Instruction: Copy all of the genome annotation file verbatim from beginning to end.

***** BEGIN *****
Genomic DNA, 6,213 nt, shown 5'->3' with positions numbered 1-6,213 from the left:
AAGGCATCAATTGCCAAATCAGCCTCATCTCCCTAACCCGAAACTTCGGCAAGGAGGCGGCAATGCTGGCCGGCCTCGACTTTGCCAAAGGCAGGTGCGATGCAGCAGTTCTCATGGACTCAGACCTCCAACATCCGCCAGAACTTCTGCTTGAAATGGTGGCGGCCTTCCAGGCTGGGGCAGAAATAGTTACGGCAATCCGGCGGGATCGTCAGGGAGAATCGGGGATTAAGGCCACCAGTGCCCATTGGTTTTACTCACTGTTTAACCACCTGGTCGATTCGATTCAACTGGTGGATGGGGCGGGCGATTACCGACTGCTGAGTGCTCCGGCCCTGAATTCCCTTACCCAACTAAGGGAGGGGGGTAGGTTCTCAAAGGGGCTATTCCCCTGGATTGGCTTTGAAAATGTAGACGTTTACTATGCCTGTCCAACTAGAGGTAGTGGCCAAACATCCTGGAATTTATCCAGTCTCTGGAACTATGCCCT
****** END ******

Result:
Genomic DNA, 6,213 nt, shown 5'->3' with positions numbered 1-6,213 from the left:
AAGGCATCAATTGCCAAATCAGCCTCATCTCCCTAACCCGAAACTTCGGCAAGGAGGCGGCAATGCTGGCCGGCCTCGACTTTGCCAAAGGCAGGTGCGATGCAGCAGTTCTCATGGACTCAGACCTCCAACATCCGCCAGAACTTCTGCTTGAAATGGTGGCGGCCTTCCAGGCTGGGGCAGAAATAGTTACGGCAATCCGGCGGGATCGTCAGGGAGAATCGGGGATTAAGGCCACCAGTGCCCATTGGTTTTACTCACTGTTTAACCACCTGGTCGATTCGATTCAACTGGTGGATGGGGCGGGCGATTACCGACTGCTGAGTGCTCCGGCCCTGAATTCCCTTACCCAACTAAGGGAGGGGGGTAGGTTCTCAAAGGGGCTATTCCCCTGGATTGGCTTTGAAAATGTAGACGTTTACTATGCCTGTCCAACTAGAGGTAGTGGCCAAACATCCTGGAATTTATCCAGTCTCTGGAACTATGCCCT